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Antiphospholipid Antibody Syndrome Ulcers

Antiphospholipid antibodies (APLAs) constitute a large family of autoantibodies, including lupus anticoagulants and anticardiolipin antibodies. These antibodies may occur in several clinical contexts. First, APLAs are present in 2% to 5% of healthy blood donors, and their prevalence is increased dramatically in the elderly. Second, APLAs are common in persons with autoimmune disorders; for example, they are found in as many as 60% of patients with systemic lupus erythematosus. Third, APLAs may develop in persons exposed to medications such as procainamide, quinidine, and chlorpromazine. Fourth, APLAs are found frequently in patients with HIV infection or in patients with congenital immunodeficiency syndromes. APLAs may also be present transiently in as many as 30% of children following common viral infections. Several studies have suggested a genetic predisposition to the development of these antibodies.

An association of APLAs with thrombosis and recurrent fetal loss is well supported. In patients with APLAs, thrombosis can be either venous or arterial; the former type is slightly more common. Venous thrombi usually develop in high-risk contexts, such as during pregnancy, after surgery, or in association with prolonged immobilization. Arterial thrombi may involve any central or peripheral vessel. APLAs have been associated with a number of cutaneous disorders including livido reticularis, livido vasculitis, cutaneous necrosis, infarctions and ulceration, subungual splinter hemorrhages, and vasculitis (palpable purpura).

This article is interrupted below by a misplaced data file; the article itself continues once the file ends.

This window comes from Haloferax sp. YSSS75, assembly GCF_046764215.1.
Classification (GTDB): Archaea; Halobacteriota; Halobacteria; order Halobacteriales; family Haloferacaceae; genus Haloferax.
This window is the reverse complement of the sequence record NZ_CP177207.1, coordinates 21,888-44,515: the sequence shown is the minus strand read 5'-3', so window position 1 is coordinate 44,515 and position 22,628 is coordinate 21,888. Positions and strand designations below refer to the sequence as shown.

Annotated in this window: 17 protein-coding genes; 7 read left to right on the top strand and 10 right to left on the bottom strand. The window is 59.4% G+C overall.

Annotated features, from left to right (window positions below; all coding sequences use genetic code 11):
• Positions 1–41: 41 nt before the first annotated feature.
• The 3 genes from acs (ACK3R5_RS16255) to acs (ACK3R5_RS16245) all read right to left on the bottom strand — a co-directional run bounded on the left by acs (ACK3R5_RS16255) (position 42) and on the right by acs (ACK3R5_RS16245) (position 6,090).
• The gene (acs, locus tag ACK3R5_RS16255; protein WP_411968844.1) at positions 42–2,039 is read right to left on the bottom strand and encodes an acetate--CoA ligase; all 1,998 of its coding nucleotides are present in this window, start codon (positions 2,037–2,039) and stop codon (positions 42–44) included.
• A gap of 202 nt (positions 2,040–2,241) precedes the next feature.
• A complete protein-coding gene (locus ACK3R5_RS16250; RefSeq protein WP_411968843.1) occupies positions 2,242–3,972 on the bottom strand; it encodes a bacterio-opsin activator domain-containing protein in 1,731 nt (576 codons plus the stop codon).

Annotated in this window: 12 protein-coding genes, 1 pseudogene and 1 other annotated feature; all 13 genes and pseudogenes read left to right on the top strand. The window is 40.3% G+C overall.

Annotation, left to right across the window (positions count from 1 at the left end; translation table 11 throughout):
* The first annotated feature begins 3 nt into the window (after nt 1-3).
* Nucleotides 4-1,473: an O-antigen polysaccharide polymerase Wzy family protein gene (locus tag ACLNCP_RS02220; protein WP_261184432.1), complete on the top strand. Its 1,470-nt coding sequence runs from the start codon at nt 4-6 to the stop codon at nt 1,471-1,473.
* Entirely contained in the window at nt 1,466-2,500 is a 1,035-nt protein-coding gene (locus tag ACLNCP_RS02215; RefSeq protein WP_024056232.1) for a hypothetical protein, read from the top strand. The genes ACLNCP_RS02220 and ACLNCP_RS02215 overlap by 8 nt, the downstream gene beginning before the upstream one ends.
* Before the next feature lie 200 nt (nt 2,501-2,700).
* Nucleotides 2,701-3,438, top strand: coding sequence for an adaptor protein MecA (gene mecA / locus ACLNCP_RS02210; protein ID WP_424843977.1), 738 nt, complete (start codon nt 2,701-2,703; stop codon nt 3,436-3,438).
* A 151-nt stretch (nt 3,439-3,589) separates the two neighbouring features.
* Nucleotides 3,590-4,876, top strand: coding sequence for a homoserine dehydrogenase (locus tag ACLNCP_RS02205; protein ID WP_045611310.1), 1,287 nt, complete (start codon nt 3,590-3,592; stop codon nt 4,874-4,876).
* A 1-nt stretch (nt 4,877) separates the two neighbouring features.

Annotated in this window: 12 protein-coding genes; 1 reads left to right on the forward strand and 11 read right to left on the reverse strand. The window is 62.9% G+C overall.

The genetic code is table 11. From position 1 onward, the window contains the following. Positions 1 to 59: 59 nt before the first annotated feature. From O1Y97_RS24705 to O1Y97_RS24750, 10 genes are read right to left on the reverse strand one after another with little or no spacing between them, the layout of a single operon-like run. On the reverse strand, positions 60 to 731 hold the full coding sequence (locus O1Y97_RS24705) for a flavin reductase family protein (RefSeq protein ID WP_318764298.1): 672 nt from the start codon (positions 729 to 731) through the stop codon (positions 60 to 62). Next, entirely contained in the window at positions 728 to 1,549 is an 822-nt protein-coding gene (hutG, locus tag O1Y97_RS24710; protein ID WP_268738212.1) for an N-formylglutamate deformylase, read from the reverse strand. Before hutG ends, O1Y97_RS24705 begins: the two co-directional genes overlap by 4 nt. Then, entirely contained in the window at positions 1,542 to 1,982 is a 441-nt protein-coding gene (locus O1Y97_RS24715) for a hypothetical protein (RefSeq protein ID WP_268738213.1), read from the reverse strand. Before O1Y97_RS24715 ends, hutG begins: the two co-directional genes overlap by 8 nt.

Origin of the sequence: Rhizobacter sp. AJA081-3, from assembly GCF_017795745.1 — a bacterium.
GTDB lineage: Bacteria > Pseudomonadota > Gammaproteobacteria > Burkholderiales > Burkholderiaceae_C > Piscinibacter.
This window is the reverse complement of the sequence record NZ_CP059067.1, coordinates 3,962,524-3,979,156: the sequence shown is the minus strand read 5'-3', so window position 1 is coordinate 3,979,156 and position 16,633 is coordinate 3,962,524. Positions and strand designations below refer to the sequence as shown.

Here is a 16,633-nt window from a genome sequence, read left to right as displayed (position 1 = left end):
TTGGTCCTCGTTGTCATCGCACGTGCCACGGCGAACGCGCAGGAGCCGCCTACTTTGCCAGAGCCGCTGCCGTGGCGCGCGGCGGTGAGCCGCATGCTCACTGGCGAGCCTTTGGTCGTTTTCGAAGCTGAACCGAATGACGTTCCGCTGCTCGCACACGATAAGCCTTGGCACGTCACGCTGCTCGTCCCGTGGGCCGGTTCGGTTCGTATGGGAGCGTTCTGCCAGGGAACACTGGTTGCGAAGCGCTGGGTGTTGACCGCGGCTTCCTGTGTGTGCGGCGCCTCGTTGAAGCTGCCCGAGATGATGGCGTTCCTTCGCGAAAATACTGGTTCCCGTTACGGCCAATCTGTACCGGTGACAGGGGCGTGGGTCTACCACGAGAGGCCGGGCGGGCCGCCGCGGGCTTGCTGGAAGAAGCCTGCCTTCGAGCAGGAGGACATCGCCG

Differential Diagnosis: Antiphospholipid antibody syndrome can be distinguished from cutaneous anthrax in the following manner.

Antiphospholipid antibody
syndrome
Cutaneous anthrax
*Symptoms occur in appropriate clinical context (elderly, patients with autoimmune disorders, exposure to procainamide, quinidine, and chlorpromazine)
* Patients may have other manifestations including arterial or venous thrombosis
*Ulcers are painful
* Laboratory evidence reveals prolonged prothrombin time
* Ulcer is painless
*Ulcer and eschar surrounded by characteristic non-pitting edema
*There is no evidence of other thrombotic conditions

 


Used with Permission from W.B. Saunders
Color Atlas of Dermatology
1993

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